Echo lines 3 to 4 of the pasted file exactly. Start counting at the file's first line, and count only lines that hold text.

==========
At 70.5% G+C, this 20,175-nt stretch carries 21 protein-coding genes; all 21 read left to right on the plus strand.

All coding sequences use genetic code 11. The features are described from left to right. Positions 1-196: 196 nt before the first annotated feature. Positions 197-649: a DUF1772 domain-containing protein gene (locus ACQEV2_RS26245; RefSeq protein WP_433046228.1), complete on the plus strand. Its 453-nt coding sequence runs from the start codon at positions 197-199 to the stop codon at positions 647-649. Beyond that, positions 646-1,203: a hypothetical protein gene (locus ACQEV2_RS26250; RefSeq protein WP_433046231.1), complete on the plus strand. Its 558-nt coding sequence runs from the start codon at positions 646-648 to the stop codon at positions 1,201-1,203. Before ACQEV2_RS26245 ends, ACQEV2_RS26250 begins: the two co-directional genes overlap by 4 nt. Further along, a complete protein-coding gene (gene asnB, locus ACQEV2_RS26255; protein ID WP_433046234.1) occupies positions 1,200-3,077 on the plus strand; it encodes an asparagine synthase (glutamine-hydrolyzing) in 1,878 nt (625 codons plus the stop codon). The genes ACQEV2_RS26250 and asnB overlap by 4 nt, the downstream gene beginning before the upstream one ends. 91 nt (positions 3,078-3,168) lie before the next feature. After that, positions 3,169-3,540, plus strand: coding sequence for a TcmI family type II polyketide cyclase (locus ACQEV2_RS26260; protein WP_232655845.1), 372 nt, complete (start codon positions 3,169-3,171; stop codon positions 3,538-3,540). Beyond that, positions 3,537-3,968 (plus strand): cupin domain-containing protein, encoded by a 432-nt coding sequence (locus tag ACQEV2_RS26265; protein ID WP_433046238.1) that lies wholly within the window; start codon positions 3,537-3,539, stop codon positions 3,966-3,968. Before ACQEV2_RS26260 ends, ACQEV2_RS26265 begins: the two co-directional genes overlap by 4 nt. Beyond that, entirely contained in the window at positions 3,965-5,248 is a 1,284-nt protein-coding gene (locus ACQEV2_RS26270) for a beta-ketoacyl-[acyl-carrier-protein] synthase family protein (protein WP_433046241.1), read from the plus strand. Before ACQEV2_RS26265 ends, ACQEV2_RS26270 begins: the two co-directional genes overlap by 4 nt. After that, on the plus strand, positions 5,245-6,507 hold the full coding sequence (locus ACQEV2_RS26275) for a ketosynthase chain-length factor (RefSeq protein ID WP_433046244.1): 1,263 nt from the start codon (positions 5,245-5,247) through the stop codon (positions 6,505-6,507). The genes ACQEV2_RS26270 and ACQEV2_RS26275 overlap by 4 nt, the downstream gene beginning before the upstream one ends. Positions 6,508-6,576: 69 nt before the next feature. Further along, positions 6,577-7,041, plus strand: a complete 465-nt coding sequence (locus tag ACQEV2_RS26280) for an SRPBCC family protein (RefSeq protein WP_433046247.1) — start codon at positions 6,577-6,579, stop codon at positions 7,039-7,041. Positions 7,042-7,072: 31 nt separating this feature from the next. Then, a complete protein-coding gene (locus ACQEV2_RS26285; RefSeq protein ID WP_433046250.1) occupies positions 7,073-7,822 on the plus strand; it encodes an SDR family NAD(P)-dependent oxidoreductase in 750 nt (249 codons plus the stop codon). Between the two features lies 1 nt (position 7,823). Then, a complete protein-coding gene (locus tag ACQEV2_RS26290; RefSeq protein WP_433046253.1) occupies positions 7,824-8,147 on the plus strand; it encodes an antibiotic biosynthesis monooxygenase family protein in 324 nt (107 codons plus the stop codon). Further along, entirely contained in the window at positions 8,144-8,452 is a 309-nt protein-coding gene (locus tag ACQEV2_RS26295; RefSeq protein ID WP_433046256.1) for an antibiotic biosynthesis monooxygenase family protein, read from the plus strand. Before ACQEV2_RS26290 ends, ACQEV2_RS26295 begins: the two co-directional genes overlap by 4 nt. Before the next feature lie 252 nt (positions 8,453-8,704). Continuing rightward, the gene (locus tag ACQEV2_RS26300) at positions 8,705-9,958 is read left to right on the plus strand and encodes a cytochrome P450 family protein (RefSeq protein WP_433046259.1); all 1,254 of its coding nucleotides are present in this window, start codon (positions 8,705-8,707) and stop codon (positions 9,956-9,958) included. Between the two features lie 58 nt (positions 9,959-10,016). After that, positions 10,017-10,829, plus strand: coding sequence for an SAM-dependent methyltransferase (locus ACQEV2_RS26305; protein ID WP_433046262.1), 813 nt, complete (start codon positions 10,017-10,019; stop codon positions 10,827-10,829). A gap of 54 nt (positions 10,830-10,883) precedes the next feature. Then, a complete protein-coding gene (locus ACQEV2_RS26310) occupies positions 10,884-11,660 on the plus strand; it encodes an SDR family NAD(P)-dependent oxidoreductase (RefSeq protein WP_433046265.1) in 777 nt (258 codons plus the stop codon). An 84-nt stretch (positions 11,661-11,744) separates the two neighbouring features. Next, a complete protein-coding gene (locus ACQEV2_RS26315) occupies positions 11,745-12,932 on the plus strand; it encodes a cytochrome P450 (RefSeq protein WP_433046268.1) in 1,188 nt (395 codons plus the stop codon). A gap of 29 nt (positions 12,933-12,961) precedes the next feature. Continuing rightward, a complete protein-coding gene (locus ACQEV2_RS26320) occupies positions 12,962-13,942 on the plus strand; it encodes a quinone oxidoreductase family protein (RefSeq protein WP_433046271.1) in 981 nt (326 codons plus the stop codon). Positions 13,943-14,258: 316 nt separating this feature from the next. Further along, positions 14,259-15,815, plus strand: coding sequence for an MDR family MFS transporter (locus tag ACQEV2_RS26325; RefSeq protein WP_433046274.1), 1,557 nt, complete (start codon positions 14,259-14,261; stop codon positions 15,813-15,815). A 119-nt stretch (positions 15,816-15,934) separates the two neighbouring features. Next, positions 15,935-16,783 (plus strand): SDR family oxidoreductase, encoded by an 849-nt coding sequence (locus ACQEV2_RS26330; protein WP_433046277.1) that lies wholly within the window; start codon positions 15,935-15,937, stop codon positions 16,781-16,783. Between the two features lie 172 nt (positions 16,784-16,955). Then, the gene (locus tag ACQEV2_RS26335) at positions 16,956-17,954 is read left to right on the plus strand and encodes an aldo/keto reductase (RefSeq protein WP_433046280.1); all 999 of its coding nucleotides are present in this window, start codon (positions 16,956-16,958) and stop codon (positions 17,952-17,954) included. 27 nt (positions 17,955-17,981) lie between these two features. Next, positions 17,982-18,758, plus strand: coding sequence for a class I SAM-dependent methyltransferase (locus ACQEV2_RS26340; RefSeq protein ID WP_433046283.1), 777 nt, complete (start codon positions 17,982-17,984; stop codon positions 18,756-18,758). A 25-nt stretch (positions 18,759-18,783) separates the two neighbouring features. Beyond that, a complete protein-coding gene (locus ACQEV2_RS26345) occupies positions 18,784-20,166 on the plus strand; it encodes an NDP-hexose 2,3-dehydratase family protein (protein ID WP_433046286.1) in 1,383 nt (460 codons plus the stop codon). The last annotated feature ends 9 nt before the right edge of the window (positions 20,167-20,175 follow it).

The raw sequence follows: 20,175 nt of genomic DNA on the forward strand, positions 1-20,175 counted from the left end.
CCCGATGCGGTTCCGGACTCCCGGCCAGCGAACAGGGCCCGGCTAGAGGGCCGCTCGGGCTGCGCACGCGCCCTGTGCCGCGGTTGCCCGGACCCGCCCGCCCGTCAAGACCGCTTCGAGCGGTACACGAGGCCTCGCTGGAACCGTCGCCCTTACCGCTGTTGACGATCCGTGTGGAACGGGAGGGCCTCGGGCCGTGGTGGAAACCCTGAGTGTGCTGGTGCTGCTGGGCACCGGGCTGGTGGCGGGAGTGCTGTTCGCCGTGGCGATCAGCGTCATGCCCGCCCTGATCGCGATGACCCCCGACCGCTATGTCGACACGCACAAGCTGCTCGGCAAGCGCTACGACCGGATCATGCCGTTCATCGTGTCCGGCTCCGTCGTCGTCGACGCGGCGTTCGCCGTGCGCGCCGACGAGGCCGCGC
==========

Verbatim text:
The raw sequence follows: 20,175 nt of genomic DNA on the forward strand, positions 1-20,175 counted from the left end.
CCCGATGCGGTTCCGGACTCCCGGCCAGCGAACAGGGCCCGGCTAGAGGGCCGCTCGGGCTGCGCACGCGCCCTGTGCCGCGGTTGCCCGGACCCGCCCGCCCGTCAAGACCGCTTCGAGCGGTACACGAGGCCTCGCTGGAACCGTCGCCCTTACCGCTGTTGACGATCCGTGTGGAACGGGAGGGCCTCGGGCCGTGGTGGAAACCCTGAGTGTGCTGGTGCTGCTGGGCACCGGGCTGGTGGCGGGAGTGCTGTTCGCCGTGGCGATCAGCGTCATGCCCGCCCTGATCGCGATGACCCCCGACCGCTATGTCGACACGCACAAGCTGCTCGGCAAGCGCTACGACCGGATCATGCCGTTCATCGTGTCCGGCTCCGTCGTCGTCGACGCGGCGTTCGCCGTGCGCGCCGACGAGGCCGCGC